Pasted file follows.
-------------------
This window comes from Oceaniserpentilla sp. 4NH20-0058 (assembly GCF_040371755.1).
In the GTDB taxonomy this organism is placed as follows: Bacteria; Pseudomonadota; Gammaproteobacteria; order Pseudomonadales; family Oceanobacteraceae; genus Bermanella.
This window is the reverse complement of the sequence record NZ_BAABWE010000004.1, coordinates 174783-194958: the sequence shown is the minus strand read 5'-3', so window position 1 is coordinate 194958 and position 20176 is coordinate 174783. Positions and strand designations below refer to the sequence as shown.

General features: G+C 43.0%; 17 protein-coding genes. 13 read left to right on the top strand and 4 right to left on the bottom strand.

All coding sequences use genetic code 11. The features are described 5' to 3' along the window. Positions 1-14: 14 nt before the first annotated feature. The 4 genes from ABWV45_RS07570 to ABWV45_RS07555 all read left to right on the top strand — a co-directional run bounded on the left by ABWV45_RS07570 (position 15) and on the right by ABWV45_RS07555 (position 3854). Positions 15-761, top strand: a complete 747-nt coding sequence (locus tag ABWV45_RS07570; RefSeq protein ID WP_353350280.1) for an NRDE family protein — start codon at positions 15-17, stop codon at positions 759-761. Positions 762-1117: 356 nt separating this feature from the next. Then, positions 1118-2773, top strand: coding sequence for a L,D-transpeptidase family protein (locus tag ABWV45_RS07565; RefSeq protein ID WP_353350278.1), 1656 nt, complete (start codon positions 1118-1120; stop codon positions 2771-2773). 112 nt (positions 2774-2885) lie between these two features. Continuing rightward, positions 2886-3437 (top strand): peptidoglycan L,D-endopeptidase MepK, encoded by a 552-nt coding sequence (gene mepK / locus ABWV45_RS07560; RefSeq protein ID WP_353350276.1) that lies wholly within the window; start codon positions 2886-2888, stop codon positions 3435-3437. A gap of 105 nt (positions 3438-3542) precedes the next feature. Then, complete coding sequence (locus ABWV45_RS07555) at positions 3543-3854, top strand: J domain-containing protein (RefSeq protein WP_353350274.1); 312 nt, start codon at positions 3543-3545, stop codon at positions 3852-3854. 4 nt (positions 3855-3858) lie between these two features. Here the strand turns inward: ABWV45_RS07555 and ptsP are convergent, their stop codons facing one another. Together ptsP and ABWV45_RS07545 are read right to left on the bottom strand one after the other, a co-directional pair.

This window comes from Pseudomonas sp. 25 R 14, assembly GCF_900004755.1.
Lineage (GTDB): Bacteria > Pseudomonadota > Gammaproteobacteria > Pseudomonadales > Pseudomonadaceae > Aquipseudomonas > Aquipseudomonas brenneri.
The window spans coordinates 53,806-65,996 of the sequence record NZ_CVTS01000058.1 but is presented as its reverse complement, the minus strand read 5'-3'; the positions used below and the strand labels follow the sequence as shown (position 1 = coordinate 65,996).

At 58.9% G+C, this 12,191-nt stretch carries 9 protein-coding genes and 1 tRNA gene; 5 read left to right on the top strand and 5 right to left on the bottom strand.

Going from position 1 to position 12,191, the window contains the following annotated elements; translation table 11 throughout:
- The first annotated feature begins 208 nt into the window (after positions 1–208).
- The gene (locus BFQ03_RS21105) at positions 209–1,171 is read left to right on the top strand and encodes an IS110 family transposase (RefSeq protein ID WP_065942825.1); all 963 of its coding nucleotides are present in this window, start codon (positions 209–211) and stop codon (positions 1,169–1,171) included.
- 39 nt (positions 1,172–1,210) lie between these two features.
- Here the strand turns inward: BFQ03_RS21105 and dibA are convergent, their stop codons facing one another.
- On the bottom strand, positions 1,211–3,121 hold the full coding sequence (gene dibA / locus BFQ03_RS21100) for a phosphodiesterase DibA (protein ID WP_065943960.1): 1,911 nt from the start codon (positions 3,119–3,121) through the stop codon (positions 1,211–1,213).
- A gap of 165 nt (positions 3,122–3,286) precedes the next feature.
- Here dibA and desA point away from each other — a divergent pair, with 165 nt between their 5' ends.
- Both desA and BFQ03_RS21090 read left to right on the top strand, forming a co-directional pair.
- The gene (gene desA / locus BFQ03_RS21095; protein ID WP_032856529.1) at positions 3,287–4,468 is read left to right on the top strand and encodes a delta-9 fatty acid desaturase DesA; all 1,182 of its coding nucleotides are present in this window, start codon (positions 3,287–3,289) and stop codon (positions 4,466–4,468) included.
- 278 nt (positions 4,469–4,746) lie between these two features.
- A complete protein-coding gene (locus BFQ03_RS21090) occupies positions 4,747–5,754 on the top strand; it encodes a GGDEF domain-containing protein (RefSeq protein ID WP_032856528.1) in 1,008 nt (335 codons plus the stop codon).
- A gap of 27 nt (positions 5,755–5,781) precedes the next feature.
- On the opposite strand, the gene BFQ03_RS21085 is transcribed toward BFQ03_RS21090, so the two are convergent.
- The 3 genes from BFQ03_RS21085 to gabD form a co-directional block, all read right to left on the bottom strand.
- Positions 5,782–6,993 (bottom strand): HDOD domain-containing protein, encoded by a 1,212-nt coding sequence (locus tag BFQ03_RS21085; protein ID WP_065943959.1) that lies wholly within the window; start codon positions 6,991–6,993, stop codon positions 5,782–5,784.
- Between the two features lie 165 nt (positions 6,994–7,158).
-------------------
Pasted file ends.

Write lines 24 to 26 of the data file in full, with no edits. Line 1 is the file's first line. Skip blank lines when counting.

- The 3 genes from BFQ03_RS21085 to gabD form a co-directional block, all read right to left on the bottom strand.
- Positions 5,782–6,993 (bottom strand): HDOD domain-containing protein, encoded by a 1,212-nt coding sequence (locus tag BFQ03_RS21085; protein ID WP_065943959.1) that lies wholly within the window; start codon positions 6,991–6,993, stop codon positions 5,782–5,784.
- Between the two features lie 165 nt (positions 6,994–7,158).